Home | About | Journals | Submit Manuscript | Contact Us 
pmc logo imagepmc logo image
Logo of ccmbmLink to Publisher's site
Clin Cases Miner Bone Metab. 2009 May-Aug; 6(2): 125–130.
PMCID: PMC2781232
Vertebroplasty and kyphoplasty
Vincenzo Denaro, MD,b Umile Giuseppe Longo, MD,b Nicola Maffulli, MD, MS, PhD, FRCS (Orth),c and Luca Denaro, MD, PhDa
aDepartment of Neurosurgery, Catholic University School of Medicine, Rome, Italy
bDepartment of Orthopaedic and Trauma Surgery, Campus Biomedico University, Rome, Italy
cCentre for Sports and Exercise Medicine, Barts and The London School of Medicine and Dentistry, London, England
Address for correspondence: Prof. Vincenzo Denaro Department of Orthopaedic and Trauma Surgery Campus Biomedico University Via Alvaro del Portillo, 200 00128 Rome, Italy Ph. 39 (0)6 22 54 11 Fax 39 (0)6 22 541 1934 E-mail: denaro/at/unicampus.it
Abstract
Vertebral fractures are a major health care problem in Western countries. Pain and deformity are the major problems related to these fractures, with an enormous impact on the quality of life. Surgery is indicated in patients with concurrent spinal instability or neurologic deficit. The cornerstone of management for vertebral body fractures without neurological impairment is medical therapy, which include analgesics, bed rest, orthoses and rehabilitation. In the majority of patients such treatment modalities are effective. However, conservative management measures are not indicated for every type of fracture. Two different percutaneous minimally invasive vertebral augmentation methods for cement application into the vertebral body in the management of symptomatic fractures without neurological impairment have been developed, namely vertebroplasty and kyphoplasty. Aim of this paper is to give an overview of the state of the art about vertebroplasty and kyphoplasty, discussing the indications, techniques, results and pitfalls.
Keywords: vertebral fractures, minimally invasive, spine, surgery, vertebroplasty,
Introduction
Vertebral fractures are a major health care problem in western countries. They are a common cause of severe debilitating pain, with consequent deteriorated quality of life, physical function and psychosocial performance (1, 2).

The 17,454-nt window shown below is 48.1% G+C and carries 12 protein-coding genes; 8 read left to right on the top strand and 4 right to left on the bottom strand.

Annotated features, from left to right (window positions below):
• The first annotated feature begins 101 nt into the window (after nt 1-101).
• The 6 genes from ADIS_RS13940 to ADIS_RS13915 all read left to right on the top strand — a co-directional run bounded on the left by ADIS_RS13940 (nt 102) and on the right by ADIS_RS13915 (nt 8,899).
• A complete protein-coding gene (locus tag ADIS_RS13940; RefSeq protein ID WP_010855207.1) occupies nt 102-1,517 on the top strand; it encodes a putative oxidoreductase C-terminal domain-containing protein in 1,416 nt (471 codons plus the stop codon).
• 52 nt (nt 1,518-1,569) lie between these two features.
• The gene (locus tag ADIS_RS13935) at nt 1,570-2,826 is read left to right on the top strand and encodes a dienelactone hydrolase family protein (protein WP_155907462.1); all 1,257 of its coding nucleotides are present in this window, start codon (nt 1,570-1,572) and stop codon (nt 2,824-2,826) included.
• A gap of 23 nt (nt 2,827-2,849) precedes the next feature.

Osteoporotic vertebral fractures are the most common complication of osteoporosis, accounting for about 50% of the osteoporotic fractures. Pain and deformity are the major problems related to these fractures, with an enormous impact on the quality of life (3, 4). A critical evaluation of the patient and the systematic use of computed tomography with sagittal and coronal reconstructions are necessary to avoid pitfalls in the diagnosis and successive management of patients with vertebral fracture (5-8).
Surgery is indicated in patients with vertebral fracture, and concurrent spinal instability or neurologic deficit (1, 2). The cornerstone of management for vertebral fractures without neurological impairment is medical therapy, which include analgesics, bed rest, orthoses and rehabilitation. External immobilization (bracing or casting) remains the most important non-operative management for vertebral fracture, and most patients will heal with non-operative management in brace. In the majority of patients such treatment modalities are effective. However, conservative management measures are not indicated for every type of fracture. For example, in older patients with vertebral fractures and cardio-respiratory disease it is not possible to prescribe bedrest for long period and sometimes it is not possible to apply bracing or casting. Respiratory function may be significantly impaired in older patients. Thoracic vertebral fractures may cause further loss of respiratory function in these patients, and bed rest and orthoses may not be the best treatment option. Moreover, sometimes anti-inflammatory drugs are poorly tolerated by older patients, and bed rest can lead to further demineralization of the vertebrae, predisposing to future fractures (1, 2).